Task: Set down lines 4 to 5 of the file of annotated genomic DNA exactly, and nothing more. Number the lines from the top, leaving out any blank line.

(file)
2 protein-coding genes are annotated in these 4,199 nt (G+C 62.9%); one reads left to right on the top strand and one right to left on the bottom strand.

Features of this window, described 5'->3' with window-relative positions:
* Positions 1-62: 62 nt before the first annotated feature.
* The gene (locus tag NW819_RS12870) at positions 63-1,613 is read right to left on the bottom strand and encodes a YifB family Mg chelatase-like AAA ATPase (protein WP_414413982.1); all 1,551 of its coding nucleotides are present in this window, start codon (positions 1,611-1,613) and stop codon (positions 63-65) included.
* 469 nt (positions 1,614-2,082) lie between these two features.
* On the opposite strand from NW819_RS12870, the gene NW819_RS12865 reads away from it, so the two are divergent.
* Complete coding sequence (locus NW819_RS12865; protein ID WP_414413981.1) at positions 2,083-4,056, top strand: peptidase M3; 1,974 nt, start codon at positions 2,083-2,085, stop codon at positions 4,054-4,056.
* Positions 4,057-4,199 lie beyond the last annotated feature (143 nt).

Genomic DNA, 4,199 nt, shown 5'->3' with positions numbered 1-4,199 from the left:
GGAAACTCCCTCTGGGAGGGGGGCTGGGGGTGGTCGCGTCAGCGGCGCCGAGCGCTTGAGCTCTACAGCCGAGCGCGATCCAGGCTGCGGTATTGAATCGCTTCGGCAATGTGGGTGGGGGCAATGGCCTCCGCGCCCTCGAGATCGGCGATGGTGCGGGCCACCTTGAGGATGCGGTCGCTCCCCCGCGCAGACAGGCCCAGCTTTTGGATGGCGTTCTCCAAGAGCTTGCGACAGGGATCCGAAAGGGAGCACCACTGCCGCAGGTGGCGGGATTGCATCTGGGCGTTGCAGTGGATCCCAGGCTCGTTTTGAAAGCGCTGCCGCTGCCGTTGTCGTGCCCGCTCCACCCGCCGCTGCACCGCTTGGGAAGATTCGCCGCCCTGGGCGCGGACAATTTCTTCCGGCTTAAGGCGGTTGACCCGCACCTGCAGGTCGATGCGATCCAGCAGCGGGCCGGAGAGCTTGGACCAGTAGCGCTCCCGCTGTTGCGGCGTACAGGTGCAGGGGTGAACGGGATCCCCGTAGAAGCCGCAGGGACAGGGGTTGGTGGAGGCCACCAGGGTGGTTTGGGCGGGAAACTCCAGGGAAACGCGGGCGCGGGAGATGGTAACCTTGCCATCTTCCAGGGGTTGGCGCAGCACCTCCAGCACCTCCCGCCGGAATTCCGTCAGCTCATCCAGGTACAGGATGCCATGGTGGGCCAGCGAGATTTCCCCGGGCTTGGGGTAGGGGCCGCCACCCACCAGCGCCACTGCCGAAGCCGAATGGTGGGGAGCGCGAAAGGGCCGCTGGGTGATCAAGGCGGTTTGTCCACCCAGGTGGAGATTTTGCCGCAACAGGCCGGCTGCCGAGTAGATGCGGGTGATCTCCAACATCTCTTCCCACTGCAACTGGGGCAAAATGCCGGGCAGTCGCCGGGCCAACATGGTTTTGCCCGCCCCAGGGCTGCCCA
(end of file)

* The gene (locus tag NW819_RS12870) at positions 63-1,613 is read right to left on the bottom strand and encodes a YifB family Mg chelatase-like AAA ATPase (protein WP_414413982.1); all 1,551 of its coding nucleotides are present in this window, start codon (positions 1,611-1,613) and stop codon (positions 63-65) included.
* 469 nt (positions 1,614-2,082) lie between these two features.